The Trump administration has not yet given Puerto Rico $600 million in food stamp aid more than two weeks after the president signed the emergency funding into law, according to federal and territory officials
With over a million U.S. citizens in Puerto Rico facing devastating food stamp cuts as Congress fails to provide necessary hurricane relief funding, President Donald Trump reportedly complained to Republican senators on Tuesday that the island is receiving "too much" aid—a position that was decried as both false and cruel.
Coralis Camacho Garcia left Puerto Rico almost a year after Hurricane Maria. In July, she moved to Kissimmee, Florida, to find better healthcare for her children. Voting in the midterm elections wasn’t on the top of her mind — nor did she realize the effort it could take to cast a ballot. Camacho Garcia is one of tens of thousands of people to leave the island for Florida. Many of them have faced a bureaucratic nightmare as they attempt to exercise their right to vote.
The revised death toll is nearly 50 times the previous estimate of 64 Governor Ricardo Rossello "accepted" the findings in a long-awaited independent investigation. Puerto Rico has struggled to repair its infrastructure and power grid since the storm, and is asking US Congress for $139bn (£108bn) in recovery funds.
A highly credible new study in the New England Journal of Medicine suggested that the ultimate fallout from Hurricane Maria was 4,600 “excess deaths” — more than twice the mortality of Hurricane Katrina and the deadliest natural disaster on US soil in more than a century. Suspicion will, of course, linger for years that there’s a connection between Trump’s habit of weaponizing anti-Latino hysteria as the centerpiece of his politics and the unfolding of an essentially unprecedented human tragedy in a Spanish-speaking US territory. The possibility that Trump and his team simply have no idea what they’re doing should not, however, be dismissed out of hand.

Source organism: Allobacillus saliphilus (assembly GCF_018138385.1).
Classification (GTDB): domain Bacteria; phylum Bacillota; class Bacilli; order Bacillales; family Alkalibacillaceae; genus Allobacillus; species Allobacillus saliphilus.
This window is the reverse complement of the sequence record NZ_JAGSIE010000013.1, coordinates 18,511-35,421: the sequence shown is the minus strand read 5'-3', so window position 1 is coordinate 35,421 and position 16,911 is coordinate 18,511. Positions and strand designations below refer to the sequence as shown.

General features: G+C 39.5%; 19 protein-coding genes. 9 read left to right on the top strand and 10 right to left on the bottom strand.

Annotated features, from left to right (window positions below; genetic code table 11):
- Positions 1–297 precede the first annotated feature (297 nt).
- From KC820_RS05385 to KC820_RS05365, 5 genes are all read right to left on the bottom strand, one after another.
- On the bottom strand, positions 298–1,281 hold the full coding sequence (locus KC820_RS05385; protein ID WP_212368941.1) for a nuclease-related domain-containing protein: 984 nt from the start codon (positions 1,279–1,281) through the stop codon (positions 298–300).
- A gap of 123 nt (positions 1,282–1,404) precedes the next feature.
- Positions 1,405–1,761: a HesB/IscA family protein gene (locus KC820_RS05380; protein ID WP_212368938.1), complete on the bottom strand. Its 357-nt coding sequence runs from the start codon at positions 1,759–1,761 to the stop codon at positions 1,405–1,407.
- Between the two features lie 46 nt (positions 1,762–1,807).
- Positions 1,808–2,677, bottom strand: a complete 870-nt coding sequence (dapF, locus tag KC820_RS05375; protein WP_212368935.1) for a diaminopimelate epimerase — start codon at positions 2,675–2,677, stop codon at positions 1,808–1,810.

Means testing has now come to disaster aid — and it only applies to Puerto Rico. When Congress passed a $36.5 billion disaster relief bill to bolster rebuilding efforts in several wildfire and hurricane-damaged areas in October, it shortchanged Puerto Rico, giving it a $4.9 billion loan instead of the grant that other areas received. Now, it appears the debt- and hurricane-ravaged island won’t even get that money.
President Trump served notice Thursday that he may pull back federal relief workers from Puerto Rico, effectively threatening to abandon the U.S. territory amid a staggering humanitarian crisis in the aftermath of Hurricane Maria. Declaring the U.S. territory's electrical grid and infrastructure to have been a “disaster before hurricanes,” Trump wrote Thursday that it will be up to Congress how much federal money to appropriate to the island for its recovery efforts and that recovery workers will not stay “forever.”
Rachel Maddow joined Jimmy Fallon Thursday night on his show and she said that Donald Trump’s NFL tweeting madness was done to make money — despite the humanitarian crisis brewing in Puerto Rico.
Democrats think they have set the stage to block President Trump’s legislative priorities for years to come by winning major concessions in a spending bill to keep the government open. In addition to the $5 billion in domestic spending, the bipartisan agreement released early Monday morning is packed with Democratic priorities, such as protection for funding for Planned Parenthood, a permanent extension of health care for coal miners and money to help Puerto Rico make up a projected shortfall in Medicaid.